These reviews are meant to give a personal, hands-on experience by a professional photographer, and do not go into all the equipment specifications readily available elsewhere on the internet.
|Don't let its small size fool you. The Sony DSC-RX100 is capable of delivering pro-quality RAW images from an unassuming, small, point-and-shoot package.|
Sensor size is the most defining contributor to digital image quality. The standard sensor put into most point-and-shoot cameras is 1/1.7". The 20.2MP RX100 1" sensor area is 2.76 times larger even though the camera itself is almost the same size as a point-and-shoot camera like the Canon S100. The base format of the RX100 is a 3:2 proportion, which is the same as 35mm full-frame cameras, but 4:3, 16:9, and my personal favorite, 1:1, are also available. I found myself setting the camera to shoot both RAW and jpg at the same time, and usually set the jpg image to be captured in the black and white creative style and 1:1 square crop. This way I have the jpg if I want it, while the RAW image remains in full 16-bit color with a full 3:2 size if I want to take advantage of it later.
|Using the technique described above, this is what I see as I photograph using the black and white creative style and 1:1 square format, while I still capture the full RAW data in the image below in case I want to modify the image later.|
While it might have a look of point-and-shoot simplicity, the RX100 is equipped with plenty of conveniently placed pro options. A dial on top of the camera selects the shooting mode, which include the familiar M (manual), A (aperture priority), S (shutter priority), and P (full program) in addition to a simpler iAuto mode. The four focus modes include AFC (continuous), AFS (single-shot), MF (manual), and DMF (auto-focus with allowance for manual correction).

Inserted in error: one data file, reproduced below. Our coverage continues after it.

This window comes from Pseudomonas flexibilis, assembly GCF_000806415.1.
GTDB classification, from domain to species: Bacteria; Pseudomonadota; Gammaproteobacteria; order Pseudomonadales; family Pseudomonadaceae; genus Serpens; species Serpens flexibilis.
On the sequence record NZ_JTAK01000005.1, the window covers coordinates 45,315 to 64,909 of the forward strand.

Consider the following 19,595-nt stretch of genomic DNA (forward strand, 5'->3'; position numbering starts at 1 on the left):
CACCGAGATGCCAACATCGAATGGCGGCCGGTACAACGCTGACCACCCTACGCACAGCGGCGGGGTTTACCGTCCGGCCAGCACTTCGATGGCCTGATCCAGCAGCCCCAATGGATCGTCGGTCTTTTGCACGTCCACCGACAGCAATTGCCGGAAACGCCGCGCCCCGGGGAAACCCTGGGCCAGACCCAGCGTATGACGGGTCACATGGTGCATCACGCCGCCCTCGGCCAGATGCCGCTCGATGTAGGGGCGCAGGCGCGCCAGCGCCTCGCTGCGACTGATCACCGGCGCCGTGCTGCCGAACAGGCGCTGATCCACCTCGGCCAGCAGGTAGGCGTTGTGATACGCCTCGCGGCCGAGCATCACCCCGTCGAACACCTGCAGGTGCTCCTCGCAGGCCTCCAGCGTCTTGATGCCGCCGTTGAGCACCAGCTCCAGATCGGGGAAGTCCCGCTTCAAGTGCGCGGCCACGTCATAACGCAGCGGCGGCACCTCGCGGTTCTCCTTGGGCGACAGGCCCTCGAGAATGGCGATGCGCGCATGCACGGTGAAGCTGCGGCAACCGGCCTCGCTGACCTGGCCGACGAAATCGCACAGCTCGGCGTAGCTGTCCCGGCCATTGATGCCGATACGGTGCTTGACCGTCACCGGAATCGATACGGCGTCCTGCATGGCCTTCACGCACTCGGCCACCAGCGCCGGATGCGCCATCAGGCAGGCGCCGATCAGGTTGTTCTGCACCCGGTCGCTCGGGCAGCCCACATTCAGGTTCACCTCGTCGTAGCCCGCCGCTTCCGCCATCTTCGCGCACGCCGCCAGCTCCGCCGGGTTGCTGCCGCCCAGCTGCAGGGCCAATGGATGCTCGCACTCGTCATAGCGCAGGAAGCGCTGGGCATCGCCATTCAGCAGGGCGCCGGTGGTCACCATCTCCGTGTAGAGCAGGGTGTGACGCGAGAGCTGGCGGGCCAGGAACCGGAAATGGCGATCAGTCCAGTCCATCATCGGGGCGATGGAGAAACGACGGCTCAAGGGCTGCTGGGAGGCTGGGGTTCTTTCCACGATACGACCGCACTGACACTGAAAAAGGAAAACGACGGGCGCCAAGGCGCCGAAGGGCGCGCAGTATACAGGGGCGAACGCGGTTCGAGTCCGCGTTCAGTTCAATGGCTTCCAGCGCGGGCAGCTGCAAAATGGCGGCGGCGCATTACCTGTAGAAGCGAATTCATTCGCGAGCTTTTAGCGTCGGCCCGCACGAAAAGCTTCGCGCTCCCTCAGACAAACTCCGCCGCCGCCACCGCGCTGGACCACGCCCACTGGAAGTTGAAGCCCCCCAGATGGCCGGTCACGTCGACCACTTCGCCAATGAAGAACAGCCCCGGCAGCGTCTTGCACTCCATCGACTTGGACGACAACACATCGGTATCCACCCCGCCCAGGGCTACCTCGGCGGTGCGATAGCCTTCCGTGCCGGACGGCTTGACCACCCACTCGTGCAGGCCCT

The lens is a Carl Zeiss f/1.8-4.9 zoom with a 10.4-37.1mm ( a 2.7 image multiplier factor gives a 28-100mm equivalent) optical range. The f/1.8 aperture is nice for low light but quickly fades to f/4.9 at the longer focal length. Furthermore, even at f/1.8 the 10.4mm short focal length does not yield much in the way of selective focus.
The menus are convenient and intuitive to use. The moveable ring around the lens can be programmed to sever different functions that are easily called up by the fn (function) botton on the rear of the camera. Frankly, this is one of the easiest cameras I have ever used and made all the more so by incorporating features that are most expected by professional photographers.
|Having the RX100 handy and quick to use allowed me to grab this stock photo from a moving taxi on a highway coming back from the airport. I had just enough time to roll down the window, point the camera, and click off a few frames.|
|The built-in, pop-up flash can be manually tilted.|
Another feature that will appeal to pros is how the built-in flash can be tilted with your finger to adjust the angle of the light to either bounce it off the ceiling or simply lift some of the light off of the foreground. Tilting it back just a bit takes enough light off the foreground to provide a more natural, even transition from front to back. Such a feature comes in handy when, for instance, you subject is sitting across a table from you an you want to add some fill light without burning the foreground with excess light.
|This image was stitched together from two RAW photos to make a higher resolution panorama.|
|A shot like this pushes the limits of a this camera. It was taken in very low light at an ISO of 2500 with considerable technique to mimic an Instagram look added later in Photoshop.|
|By starting with a high 20.2MP resolution images retain detail even when cropped to a square format.|
Bottom line is: This camera is an overall winner. It isn't going to replace your full frame DSLR, but it will serve you well in a pinch when you just have to get the shot. And, yes, it does shoot HD1080 video.